Plant Natural Product Formononetin Protects Rat Cardiomyocyte H9c2 Cells against Oxygen Glucose Deprivation and Reoxygenation via Inhibiting ROS Formation and Promoting GSK-3 β Phosphorylation

Yuanyuan Cheng, Zhengyuan Xia, Yifan Han, Jianhui Rong

Research output: Journal article publicationJournal articleAcademic researchpeer-review

24 Citations (Scopus)

Abstract

The opening of mitochondrial permeability transition pore (mPTP) is a major cause of cell death in ischemia reperfusion injury. Based on our pilot experiments, plant natural product formononetin enhanced the survival of rat cardiomyocyte H9c2 cells during oxygen glucose deprivation (OGD) and reoxygenation. For mechanistic studies, we focused on two major cellular factors, namely, reactive oxygen species (ROS) and glycogen synthase kinase 3β (GSK-3β), in the regulation of mPTP opening. We found that formononetin suppressed the formation of ROS and superoxide in a concentration-dependent manner. Formononetin also rescued OGD/reoxygenation-induced loss of mitochondrial membrane integrity. Further studies suggested that formononetin induced Akt activation and GSK-3β (Ser9) phosphorylation, thereby reducing GSK-3β activity towards mPTP opening. PI3K and PKC inhibitors abolished the effects of formononetin on mPTP opening and GSK-3β phosphorylation. Immunoprecipitation experiments further revealed that formononetin increased the binding of phosphor-GSK-3β to adenine nucleotide translocase (ANT) while it disrupted the complex of ANT with cyclophilin D. Moreover, immunofluorescence revealed that phospho-GSK-3β (Ser9) was mainly deposited in the space between mitochondria and cell nucleus. Collectively, these results indicated that formononetin protected cardiomyocytes from OGD/reoxygenation injury via inhibiting ROS formation and promoting GSK-3β phosphorylation.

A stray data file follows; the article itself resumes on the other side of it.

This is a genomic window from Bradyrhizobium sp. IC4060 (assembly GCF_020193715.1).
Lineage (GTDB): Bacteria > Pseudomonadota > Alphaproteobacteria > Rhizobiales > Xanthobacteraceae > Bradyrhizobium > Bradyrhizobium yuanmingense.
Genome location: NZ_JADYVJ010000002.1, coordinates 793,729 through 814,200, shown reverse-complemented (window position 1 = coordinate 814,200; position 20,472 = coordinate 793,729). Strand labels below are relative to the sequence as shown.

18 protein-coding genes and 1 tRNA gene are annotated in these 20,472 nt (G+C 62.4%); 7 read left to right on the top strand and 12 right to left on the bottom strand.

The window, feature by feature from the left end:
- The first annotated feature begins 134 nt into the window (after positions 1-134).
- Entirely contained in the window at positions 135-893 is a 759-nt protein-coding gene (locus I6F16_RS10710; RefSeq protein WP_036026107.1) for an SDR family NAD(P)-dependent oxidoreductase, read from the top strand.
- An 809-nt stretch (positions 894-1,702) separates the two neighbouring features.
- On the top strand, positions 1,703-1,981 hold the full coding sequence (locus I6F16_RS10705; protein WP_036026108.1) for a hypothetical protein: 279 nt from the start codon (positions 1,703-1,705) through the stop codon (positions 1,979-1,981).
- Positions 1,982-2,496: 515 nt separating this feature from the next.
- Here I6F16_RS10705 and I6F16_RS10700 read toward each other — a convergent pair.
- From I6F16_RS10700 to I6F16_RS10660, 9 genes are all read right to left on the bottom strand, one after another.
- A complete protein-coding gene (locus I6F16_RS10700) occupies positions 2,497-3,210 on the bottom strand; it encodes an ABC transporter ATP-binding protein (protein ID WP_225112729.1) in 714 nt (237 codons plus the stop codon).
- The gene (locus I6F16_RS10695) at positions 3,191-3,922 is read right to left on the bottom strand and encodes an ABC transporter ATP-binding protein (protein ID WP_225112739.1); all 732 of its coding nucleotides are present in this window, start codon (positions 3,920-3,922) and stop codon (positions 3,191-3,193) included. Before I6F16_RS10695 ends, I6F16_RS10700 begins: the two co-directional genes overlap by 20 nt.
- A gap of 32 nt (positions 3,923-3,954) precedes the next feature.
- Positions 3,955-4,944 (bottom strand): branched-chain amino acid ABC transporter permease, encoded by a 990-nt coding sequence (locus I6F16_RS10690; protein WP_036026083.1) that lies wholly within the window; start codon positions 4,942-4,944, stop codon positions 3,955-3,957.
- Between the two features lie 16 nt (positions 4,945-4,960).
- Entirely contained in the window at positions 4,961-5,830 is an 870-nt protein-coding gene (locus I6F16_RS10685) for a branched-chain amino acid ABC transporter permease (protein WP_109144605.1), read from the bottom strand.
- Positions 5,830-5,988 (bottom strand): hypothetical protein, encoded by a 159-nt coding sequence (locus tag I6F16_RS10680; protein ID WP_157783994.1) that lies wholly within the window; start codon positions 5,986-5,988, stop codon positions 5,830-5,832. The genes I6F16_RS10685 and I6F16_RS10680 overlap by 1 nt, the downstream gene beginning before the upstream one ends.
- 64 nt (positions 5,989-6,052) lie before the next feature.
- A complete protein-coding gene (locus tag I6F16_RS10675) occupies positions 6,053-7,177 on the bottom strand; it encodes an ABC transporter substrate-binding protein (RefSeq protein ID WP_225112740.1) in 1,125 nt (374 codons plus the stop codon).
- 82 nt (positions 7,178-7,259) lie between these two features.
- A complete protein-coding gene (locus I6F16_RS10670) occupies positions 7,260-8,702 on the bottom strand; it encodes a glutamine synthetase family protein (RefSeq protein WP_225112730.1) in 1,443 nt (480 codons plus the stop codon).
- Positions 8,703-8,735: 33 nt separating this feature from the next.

Original languageEnglish
Article number2060874
JournalOxidative Medicine and Cellular Longevity
Volume2016
DOIs
Publication statusPublished - 1 Jan 2016

ASJC Scopus subject areas

  • Biochemistry
  • Ageing
  • Cell Biology

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